With this week's untimely death of Steve Jobs, I was thinking of the few times my life had intersected with Steve -- this was the closest I had come.
John Gruber recently linked to a video of this very special WWDC session. The video quality is horrible, but the talk is interesting. I remember this session well.
I was there.
I was sitting somewhere on the left aisle of the audience, about 1/3 back from the front, which was my usual spot for most sessions. It was my first experience in the "reality distortion field" of Steve Jobs. I must say, there was definitely something to it.
The moment in time this talk took place is worth noting. Steve Jobs was just an "advisor" and his opinion "didn't count." A couple of weeks after this talk, Jobs would sell all but one share of his Apple stock, which would precipitate a stockholder crisis that eventually lead to the ouster of Gilbert Amelio about a month later.
Jobs would step into the resulting power vacuum and assume control. But that hadn't happened yet.
It's most interesting to look at how Jobs answered the questions from the floor. He took each one seriously, and did not try to answer right away. It was more important to give a good answer, than give a quick answer.
There was certainly controversy at this WWDC. Apple had killed off OpenDoc, which developers had been anticipating for three years. While answering questions about Newton, Jobs pointed out the difficulty companies have supporting even one application stack, much less two. Three was almost out of the question. (And Jobs would kill off Newton as soon as he gained control that summer)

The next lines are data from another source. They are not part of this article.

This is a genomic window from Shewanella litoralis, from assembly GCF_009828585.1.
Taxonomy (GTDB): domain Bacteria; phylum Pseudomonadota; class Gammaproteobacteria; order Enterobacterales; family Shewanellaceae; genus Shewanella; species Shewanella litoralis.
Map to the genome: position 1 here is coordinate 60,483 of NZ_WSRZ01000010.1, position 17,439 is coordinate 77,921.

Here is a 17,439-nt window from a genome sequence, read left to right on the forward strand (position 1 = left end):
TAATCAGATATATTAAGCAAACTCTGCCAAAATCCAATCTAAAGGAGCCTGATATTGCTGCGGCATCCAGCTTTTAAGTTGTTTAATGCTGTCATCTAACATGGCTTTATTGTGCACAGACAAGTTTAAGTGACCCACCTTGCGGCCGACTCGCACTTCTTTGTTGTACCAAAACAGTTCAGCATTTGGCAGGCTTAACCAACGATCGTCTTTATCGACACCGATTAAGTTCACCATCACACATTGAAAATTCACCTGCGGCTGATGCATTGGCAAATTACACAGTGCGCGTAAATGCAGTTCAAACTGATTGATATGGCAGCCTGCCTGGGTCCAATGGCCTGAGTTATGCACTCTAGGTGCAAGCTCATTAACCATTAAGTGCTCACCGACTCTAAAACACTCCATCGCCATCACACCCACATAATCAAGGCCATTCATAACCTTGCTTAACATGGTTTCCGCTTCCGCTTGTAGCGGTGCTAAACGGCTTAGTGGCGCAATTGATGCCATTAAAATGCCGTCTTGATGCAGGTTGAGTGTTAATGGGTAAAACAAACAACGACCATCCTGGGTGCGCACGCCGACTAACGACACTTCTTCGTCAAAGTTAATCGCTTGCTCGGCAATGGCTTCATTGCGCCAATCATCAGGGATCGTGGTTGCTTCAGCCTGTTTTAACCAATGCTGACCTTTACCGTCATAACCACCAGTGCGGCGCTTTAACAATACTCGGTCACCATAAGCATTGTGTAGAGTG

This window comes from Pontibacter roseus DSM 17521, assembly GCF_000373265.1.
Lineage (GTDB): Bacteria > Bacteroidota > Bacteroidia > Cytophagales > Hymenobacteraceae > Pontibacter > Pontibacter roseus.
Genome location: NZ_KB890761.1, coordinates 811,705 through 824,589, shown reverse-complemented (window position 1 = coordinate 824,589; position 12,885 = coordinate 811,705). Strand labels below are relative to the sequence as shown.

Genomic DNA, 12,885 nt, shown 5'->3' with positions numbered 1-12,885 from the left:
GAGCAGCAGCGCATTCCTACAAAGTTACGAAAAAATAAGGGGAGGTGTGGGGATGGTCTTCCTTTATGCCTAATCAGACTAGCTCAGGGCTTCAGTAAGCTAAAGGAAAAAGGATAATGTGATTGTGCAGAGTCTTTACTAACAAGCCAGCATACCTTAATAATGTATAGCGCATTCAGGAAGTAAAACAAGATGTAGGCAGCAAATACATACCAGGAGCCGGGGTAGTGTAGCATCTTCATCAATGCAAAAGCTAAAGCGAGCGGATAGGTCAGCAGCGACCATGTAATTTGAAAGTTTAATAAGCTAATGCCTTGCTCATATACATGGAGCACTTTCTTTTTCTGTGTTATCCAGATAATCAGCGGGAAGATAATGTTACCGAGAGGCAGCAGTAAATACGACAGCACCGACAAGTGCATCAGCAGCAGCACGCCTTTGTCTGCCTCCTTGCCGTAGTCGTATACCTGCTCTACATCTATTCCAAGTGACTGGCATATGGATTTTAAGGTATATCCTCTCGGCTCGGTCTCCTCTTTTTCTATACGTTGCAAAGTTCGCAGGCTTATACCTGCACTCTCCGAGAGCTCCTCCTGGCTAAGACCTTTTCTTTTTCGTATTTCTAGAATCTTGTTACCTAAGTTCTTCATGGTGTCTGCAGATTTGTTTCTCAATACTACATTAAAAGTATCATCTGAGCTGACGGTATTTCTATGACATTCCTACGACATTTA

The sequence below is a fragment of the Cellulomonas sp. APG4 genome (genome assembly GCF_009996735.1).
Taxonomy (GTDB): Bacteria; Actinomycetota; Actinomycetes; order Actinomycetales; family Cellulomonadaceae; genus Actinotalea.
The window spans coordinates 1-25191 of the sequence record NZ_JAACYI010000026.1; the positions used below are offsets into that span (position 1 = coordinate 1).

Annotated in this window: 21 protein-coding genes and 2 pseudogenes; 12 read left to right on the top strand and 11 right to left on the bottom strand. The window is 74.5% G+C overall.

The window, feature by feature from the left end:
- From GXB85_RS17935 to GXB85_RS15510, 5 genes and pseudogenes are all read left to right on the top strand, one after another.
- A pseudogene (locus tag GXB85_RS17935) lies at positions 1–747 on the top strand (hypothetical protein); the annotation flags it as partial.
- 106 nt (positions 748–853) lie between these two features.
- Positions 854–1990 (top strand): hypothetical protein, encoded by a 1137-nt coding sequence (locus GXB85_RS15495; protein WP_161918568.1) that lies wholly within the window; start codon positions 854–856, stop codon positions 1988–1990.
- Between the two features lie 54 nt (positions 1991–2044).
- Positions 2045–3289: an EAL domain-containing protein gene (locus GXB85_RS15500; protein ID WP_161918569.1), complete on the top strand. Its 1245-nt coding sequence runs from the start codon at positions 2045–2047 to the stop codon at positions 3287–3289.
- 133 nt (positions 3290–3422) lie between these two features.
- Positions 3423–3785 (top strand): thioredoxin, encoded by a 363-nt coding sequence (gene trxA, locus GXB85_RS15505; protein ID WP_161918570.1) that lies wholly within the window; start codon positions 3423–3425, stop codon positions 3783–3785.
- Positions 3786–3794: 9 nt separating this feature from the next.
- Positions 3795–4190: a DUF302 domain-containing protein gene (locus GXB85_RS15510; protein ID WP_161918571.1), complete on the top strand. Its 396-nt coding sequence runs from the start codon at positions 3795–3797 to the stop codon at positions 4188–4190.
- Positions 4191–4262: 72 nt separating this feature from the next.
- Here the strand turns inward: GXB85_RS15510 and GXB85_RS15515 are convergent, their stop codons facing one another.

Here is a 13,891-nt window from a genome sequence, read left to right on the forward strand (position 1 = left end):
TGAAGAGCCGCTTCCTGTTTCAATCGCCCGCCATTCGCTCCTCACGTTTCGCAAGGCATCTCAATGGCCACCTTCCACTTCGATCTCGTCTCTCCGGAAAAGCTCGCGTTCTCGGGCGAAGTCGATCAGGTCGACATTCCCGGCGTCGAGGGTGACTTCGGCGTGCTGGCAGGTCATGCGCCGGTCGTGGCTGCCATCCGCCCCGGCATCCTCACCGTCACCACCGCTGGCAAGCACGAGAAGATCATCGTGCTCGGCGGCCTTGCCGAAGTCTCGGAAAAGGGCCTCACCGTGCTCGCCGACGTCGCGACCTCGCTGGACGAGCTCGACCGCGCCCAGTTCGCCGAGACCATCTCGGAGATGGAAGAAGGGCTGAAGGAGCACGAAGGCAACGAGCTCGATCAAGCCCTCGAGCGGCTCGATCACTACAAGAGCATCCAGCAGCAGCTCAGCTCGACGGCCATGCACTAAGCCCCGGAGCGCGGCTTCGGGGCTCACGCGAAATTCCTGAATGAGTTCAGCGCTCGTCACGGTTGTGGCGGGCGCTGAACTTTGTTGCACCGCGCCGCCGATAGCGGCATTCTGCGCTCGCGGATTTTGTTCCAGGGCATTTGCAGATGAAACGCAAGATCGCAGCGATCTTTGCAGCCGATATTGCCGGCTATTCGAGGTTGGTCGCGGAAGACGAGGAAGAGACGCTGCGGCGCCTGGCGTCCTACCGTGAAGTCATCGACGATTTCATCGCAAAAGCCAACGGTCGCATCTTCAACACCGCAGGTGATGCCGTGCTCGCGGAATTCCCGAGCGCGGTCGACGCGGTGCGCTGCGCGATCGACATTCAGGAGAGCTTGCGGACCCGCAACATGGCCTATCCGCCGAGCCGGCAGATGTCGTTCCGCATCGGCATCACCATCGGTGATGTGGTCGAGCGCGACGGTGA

Jobs discussed many of the benefits of Rhapsody, but that concept didn't last a year. By WWDC 98, Apple abandoned the Yellow Box on Windows. The development tools were good, but perhaps 5-10 times better is something of an exaggeration.
Jobs wanted Mac cloners build whatever hardware they wanted, but wanted a lot more money for the MacOS license. Even when he took control, that wouldn't happen.
And while there was no revolution with Gigibit ethernet replacing hard drives, the network certainly plays a larger and larger role today. Most interesting near the end of this talk that Jobs describes a hand-held device that has cellular networking and a hardware keyboard -- he perfectly predicts the entry of the Blackberry, which would be announced 18 months later, and would dominate its category for nearly a decade. His vision extended even to products Apple would not produce.